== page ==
By Russ Levanway, CEO
Numbers Don’t Lie
According to a study performed by the IT industry trade association CompTIA, “Roughly 4 in 10 end users think the method in which their IT is managed is working fine as currently structured, but a NET 61% believe there is room for improvement, including 9% that said IT management methods could be significantly better than they are today.” Clearly, for many end users a great divide exists between expectations and what they’re getting.
The answer lies somewhere in the wide margin of error that exists where technology and people overlap. To explain this better, here are some common support scenarios:
- A vendor is installing new software on a client’s system. This requires a considerable amount of coordination; the client needs to be able to provide a downtime window, the vendor needs to be able to work within that window and we need to be available throughout the install to ensure a smooth launch.
- A client is working remotely on a laptop and experiences a fonts issue in a document. He emails in a ticket, and we reach out, but because he is traveling the laptop is offline and we can’t troubleshoot remotely. After a series of voicemails and emails, the issue remains unresolved because it is challenging to find a time to connect.
The Great Divide
What makes IT different compared with other service industries is that we work in the complex space where people and tech intersect, an area fraught with challenges. Seven times out of ten, any unmet expectations arise at this intersection of people and tech. Clients call us when they don’t understand how their technology works (or why it doesn’t work), which is already a dicey situation. But if there’s a lack of human connection – anything from the inability to navigate schedules, travel, and deadlines to an absence of empathy or understanding – the issue escalates and dissatisfaction grows exponentially.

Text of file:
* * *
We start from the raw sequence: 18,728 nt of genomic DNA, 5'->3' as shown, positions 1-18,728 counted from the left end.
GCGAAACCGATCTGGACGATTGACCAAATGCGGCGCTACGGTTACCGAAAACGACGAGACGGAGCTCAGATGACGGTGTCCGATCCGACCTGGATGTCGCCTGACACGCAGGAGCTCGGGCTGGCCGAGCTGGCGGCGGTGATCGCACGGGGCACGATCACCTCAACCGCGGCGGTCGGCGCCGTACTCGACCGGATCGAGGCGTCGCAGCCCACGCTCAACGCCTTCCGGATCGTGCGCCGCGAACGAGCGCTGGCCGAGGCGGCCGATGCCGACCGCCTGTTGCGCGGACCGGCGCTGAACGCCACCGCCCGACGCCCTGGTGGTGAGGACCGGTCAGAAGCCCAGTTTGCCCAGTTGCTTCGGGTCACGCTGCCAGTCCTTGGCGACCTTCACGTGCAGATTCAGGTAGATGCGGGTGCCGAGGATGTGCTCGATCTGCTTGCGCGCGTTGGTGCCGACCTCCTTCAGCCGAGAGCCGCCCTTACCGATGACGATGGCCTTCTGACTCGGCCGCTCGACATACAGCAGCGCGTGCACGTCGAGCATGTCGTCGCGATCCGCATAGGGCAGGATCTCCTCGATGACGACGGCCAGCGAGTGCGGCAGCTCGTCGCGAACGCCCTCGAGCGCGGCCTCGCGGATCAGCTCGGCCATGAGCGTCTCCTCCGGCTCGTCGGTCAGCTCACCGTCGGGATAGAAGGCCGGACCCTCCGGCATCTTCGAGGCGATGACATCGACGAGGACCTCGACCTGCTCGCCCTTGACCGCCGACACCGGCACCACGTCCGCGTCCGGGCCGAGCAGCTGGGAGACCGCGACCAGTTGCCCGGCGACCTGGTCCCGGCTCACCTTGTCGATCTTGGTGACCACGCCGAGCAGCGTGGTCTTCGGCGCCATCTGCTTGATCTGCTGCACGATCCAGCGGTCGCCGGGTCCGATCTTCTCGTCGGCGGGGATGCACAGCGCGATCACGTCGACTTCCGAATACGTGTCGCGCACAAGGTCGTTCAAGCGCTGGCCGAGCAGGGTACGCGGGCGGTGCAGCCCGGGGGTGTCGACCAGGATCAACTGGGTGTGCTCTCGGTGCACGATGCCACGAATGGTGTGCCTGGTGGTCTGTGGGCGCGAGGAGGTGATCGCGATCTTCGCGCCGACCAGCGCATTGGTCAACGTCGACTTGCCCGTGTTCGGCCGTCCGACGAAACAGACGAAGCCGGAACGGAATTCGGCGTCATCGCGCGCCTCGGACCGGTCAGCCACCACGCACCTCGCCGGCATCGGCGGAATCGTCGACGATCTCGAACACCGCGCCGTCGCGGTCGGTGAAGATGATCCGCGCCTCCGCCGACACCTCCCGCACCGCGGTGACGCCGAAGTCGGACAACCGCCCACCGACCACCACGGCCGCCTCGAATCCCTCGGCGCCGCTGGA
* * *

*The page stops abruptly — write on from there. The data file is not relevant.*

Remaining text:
At TekTegrity, we deal with this the best way we know how: by identifying first as a client services company, not strictly as a technology company.
Our success is determined by peoples’ experience working with us, and, knowing this, we build responsive, empathic customer service into the goals, values, and infrastructure of our company. This helps tremendously, but it still doesn’t make us perfect by any means. Successful IT service is only possible when the relationship between client and technician is held in high esteem. I think of it as a two-way street: technicians should feel a sense of co-ownership of the problem, offering empathy and understanding to the client; and clients should make themselves available, embracing direction and offering advance notice of any limiting factors. When both parties recognize their responsibility, ironically, most “computer issues” are resolved through mutual respect, cooperation, and communication, rather than raw technical knowledge.